• Add in the remaining ingredients (except the pasta) and cook uncovered on medium-high for about 10-15 minutes or until the sauce has thickened somewhat. If it is too bubbly, keep lid on partly so moisture can still escape. 
  • Cook pasta according to directions and then drain, adding some of the sauce to mix with the pasta and flavor it prior to serving. Serve with parmesan/romano cheese and a little oregano sprinkled on top.

Thursday, January 30, 2014

Sour Cream Apple Pie

This pie is a wonderful mix of a custard pie with an apple pie and is one of my new favorites! In our family, my mom's apple pie is a must at every winter family dinner. Recently when I had an overabundance of apples, I went through my recipes to look for something different to try and found this recipe that my mom gave me years ago but I had never gotten around to making. I am SO GLAD I finally tried it because it is a real keeper! Since I made the Impossible Pie some time ago and discovered a new-found love of custard pies and all the different ways to work custards into desserts, this pie was right up my alley-- and not that difficult. 

unbaked pie with custard and apple before crumb topping was added

Finished pie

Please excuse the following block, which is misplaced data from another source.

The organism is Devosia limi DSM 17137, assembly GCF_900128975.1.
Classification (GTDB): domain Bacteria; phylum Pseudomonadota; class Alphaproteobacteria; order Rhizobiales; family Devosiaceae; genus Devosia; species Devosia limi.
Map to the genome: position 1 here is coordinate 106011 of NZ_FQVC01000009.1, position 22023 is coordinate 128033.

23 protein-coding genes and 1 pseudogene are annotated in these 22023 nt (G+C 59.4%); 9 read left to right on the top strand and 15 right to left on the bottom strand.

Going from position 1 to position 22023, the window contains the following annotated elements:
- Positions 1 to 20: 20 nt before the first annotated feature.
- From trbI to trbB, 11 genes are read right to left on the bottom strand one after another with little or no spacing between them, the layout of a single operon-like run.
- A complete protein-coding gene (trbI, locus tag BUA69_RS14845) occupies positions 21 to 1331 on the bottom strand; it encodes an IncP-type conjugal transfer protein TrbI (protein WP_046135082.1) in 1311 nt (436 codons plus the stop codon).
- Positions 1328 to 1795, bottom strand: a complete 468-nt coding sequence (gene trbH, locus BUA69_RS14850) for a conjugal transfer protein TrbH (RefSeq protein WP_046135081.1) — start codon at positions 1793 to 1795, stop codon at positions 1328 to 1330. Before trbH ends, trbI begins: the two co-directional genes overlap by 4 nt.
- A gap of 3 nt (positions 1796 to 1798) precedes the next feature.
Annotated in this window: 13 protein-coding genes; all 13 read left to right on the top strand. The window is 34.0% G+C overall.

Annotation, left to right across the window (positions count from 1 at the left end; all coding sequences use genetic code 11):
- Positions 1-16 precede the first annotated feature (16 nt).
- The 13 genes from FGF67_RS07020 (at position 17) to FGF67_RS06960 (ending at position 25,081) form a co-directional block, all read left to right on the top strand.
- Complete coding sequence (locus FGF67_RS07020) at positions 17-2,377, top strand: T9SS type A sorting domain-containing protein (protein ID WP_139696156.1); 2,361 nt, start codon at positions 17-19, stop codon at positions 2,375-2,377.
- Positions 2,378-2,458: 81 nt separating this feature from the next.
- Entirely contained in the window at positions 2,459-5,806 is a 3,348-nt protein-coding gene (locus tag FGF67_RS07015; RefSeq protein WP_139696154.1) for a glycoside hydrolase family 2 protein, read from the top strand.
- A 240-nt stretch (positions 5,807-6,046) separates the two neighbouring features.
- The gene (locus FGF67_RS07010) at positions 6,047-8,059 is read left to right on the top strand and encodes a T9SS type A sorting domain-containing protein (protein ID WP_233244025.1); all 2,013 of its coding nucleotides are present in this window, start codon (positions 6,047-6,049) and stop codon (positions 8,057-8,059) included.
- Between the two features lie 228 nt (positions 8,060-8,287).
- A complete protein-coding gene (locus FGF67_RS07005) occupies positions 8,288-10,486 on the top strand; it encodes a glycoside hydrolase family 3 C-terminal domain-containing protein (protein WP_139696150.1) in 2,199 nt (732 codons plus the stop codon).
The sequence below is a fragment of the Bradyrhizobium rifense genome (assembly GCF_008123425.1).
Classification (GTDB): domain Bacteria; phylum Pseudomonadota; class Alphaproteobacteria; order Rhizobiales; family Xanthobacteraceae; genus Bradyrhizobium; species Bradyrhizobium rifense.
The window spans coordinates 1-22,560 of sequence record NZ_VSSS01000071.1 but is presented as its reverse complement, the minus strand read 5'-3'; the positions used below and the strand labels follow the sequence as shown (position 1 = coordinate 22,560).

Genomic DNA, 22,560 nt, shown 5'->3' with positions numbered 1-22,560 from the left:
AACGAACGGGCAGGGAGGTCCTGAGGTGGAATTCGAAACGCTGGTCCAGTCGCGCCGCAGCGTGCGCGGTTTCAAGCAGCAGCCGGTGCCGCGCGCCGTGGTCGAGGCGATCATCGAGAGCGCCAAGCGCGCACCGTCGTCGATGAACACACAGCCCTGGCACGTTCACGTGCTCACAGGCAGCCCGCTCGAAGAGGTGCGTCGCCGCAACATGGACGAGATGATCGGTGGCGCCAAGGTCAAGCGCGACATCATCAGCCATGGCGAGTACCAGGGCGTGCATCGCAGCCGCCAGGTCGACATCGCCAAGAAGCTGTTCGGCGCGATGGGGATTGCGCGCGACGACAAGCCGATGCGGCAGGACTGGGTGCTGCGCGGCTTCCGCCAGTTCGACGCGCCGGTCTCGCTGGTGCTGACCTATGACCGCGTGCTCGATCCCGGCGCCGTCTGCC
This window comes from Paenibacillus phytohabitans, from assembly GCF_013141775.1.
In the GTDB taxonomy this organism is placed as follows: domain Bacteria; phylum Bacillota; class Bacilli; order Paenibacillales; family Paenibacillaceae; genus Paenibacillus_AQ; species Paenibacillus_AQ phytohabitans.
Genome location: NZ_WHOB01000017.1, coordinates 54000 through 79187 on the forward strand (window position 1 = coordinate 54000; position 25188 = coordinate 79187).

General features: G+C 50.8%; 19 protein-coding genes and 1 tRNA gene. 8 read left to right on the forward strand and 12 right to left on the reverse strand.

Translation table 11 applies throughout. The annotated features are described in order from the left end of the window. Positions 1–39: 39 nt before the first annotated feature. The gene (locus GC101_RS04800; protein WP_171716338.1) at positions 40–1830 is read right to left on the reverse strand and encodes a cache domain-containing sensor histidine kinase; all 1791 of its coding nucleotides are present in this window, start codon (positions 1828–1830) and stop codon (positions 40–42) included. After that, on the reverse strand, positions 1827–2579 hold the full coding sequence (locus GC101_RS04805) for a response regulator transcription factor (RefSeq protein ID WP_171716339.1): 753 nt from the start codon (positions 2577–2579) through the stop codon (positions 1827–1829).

Serves: 8
  • 1 unbaked 9-10 inch pie crust
  • 2 eggs
  • 1 cup sour cream
  • 1/2-3/4 cup sugar, depending on sweetness of apples
  • 1/4 tsp salt
  • 2 Tbsp flour
  • 1 tsp vanilla extract
  • 1/4 tsp nutmeg
  • 3 cups chopped apples
  • 1/3 cup brown or white sugar- or a mix (I used all brown)
  • 1/3 cup flour
  • 3/4 tsp cinnamon
  • 1/3 cup cool butter
  • 1/3 cup crushed nuts (walnuts or pecans work well)
  • Preheat oven at 375 degrees F.
  • Chop apples and set aside.
  • Prepare unbaked pie crust in pie pan.
  • Combine eggs, sour cream, sugar, salt, 2 Tbsp flour, vanilla and nutmeg and stir until smooth. 
  • Add in apples and pour into the prepared unbaked crust.
  • Bake for 15 minutes. Meanwhile combine topping ingredients using a fork to cut the butter into other ingredients until it is combined into pea-sized clumps.
  • Sprinkle over top of pie when finished with 1st 15 minute bake and bake for another 20-25 minutes or until filling is set when you lightly jiggle pie. 
  • Cool completely and serve alone or with whipped cream, ice cream or caramel syrup. Refrigerate leftovers.
Adapted from a Taste Of Home recipe.

Monday, January 27, 2014

CranApple Deep Dish Tart